Friday, September 21, 2012

The man with a plan

    I am the man with a plan, a man of action. I plan everything. I have alternates, contingency plans, back ups and fall backs. I research, do my due diligence. I even plan to have plans go sideways. Those moments when all you can do is throw your hands up and just go, F**k it, I tried. It's how I deal with the world at large. Break it into smaller, manageable pieces.
     Unfortunately, the world doesn't always co operate. Some times all you can do is nothing.

     When my other half broke the news of his diagnosis two weeks ago, of course I started to plan. What did this mean, what were our options, how much time did we have, what would help? I Googled ALS, contacted health care workers, did a tentative time line, found alternative health care methods, even tentatively planned a couple of trips. It's how I cope. Except...

     There isn't really any course of treatment. Sure there are things that help some people but it affects everyone differently, progresses at it's own rate. Doesn't care about my time line, my research or alternative health care practices.

     The other thing is, he doesn't want to talk about it. At all. It's not denial exactly, he knows. He watched his mother go through this. He knows exactly what it means, how bad it will get, how devastatingly fast it can happen.

     We've spent the time doing nothing. No planning, no talking. Just being together. I don't think I have ever felt so useless, so out of my depth. For the first time in my life, I'm afraid of what the future will bring.

     My heart knows I'm not being useless. Just by being close he's drawing support, strength and comfort from me. I'm helping to ease his fears.

     My head is telling me something completely different. We're wasting time, he's still relatively healthy, we have to cram as much life as we can into whatever time we have left together.

     Then I look into his eyes. I see the fear, the uncertainty, the sadness. I can do nothing. I can just be here. Reality will intrude regardless so if this pause is what helps, so be it. I can be the man with no plan.


  1. I am so sorry. ALS is really scary. I am a cancer survivor and what I can say is that your being there is everything even if you feel you are doing nothing. I know you "know" this in your head but know it's also true in the heart. My husband felt the same way and still probably doesn't get how much it meant that he was just there, doing "nothing," watching me go through it. Just remember that what you are not doing means EVERYTHING.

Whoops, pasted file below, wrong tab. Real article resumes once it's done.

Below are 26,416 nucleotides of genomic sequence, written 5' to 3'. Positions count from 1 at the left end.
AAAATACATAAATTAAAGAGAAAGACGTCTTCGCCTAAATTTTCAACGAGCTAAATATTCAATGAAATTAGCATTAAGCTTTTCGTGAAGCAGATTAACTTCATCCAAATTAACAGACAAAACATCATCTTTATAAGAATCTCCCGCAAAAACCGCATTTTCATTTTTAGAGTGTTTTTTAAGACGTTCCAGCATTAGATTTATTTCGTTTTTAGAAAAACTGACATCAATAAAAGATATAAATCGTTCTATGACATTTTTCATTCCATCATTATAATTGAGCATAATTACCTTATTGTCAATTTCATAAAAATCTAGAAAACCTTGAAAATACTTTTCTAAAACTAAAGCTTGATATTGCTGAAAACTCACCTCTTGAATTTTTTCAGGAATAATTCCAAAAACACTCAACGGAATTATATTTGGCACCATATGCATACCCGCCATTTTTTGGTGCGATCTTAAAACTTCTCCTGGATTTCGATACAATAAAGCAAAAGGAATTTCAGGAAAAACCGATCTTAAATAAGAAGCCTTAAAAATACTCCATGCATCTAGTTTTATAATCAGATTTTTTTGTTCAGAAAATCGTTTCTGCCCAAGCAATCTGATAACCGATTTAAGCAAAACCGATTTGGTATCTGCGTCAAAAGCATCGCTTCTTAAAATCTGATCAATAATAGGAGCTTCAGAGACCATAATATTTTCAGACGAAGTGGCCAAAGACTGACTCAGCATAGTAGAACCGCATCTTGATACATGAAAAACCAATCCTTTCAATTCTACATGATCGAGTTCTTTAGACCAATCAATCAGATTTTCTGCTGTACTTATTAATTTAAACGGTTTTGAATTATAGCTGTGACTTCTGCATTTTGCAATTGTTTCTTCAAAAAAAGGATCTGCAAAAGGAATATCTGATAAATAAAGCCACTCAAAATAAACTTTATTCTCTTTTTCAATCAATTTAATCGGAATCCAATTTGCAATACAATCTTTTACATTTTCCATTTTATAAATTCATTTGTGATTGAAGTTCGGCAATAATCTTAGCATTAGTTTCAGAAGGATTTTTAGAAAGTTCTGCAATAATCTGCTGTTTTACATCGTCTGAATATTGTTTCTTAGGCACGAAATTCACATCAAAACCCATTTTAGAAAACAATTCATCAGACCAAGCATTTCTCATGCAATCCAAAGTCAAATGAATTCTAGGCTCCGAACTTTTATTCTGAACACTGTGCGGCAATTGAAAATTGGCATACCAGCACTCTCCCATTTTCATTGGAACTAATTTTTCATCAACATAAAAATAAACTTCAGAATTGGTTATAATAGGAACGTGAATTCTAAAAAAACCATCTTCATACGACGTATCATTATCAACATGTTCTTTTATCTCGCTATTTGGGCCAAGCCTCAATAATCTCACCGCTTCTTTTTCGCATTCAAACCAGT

2. You ARE doing something. You are being there. You will plan when you are both ready. You will jump to action when required. You will have good days, and very bad. And we'll all be here as a sounding board.


  3. Oh Paul. Yes, you ARE doing something. Just be there, ready when he's ready. Do nothing or something....whatever is needed at the time. These things are one day, one moment, at a time. You will have to tweek your thinking on planning. I do pretty much no planning anymore.

  4. sometimes doing nothing is everything.

    all the best.

  5. My sweet friend my heart goes out to you. I'm sending you love and peaceful, restful thoughts. You are so strong, just to be able to write this post, you are magnificient. I know that your partner is finding complete strength in you. Every minute is precious. Every moment is valuable,none more valuable than the next. So just be. Just love. It's okay. It's more than enough.

  6. Paul, I read this before and was stopping by today because Leslie mentioned you and I wondered what you have been up to. I hope, all is as well as can be expected. Miss you and your recipes. Take care and hang in there. Sometimes, not having plans is not such a bad thing.


Thanks for your comment, I hope you enjoyed your time in the "Kitchen".